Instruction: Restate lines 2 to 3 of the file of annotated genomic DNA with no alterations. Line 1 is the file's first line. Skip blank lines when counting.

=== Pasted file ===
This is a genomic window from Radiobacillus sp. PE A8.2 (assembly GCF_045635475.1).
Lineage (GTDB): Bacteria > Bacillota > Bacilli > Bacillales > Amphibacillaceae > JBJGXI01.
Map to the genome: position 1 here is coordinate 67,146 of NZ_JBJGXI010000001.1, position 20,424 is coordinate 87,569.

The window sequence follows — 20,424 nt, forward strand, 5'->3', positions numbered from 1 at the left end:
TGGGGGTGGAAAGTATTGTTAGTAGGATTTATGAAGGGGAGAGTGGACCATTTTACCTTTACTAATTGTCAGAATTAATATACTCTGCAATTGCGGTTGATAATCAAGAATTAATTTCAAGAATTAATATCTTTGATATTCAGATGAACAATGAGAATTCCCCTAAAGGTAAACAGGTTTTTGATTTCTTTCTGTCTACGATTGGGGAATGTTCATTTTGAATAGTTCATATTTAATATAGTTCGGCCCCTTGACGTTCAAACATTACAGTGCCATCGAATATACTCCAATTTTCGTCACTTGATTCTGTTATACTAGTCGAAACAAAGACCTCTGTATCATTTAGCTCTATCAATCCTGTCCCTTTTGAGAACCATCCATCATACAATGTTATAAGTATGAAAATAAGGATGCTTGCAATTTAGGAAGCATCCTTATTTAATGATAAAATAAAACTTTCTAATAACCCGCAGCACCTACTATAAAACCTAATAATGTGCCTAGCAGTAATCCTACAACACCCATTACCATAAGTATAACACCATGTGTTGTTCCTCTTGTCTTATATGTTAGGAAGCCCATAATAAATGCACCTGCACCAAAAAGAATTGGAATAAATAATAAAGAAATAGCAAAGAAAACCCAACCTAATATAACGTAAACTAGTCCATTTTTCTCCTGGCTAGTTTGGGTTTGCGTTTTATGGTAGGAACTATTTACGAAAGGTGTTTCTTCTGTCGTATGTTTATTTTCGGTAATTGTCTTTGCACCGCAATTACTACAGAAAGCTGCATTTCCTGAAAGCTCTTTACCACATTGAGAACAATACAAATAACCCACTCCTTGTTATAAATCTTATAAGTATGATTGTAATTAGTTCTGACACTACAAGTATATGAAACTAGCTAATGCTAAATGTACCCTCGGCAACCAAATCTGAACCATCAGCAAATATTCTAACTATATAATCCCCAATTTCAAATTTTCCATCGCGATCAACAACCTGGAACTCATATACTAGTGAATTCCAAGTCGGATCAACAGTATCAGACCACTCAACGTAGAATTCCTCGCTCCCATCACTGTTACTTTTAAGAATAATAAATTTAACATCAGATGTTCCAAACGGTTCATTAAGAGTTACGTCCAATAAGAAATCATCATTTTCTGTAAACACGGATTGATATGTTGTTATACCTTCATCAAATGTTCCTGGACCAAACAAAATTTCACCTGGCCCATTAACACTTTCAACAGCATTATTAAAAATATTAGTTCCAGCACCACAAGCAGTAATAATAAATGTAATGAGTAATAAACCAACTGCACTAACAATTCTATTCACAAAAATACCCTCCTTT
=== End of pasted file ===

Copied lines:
Lineage (GTDB): Bacteria > Bacillota > Bacilli > Bacillales > Amphibacillaceae > JBJGXI01.
Map to the genome: position 1 here is coordinate 67,146 of NZ_JBJGXI010000001.1, position 20,424 is coordinate 87,569.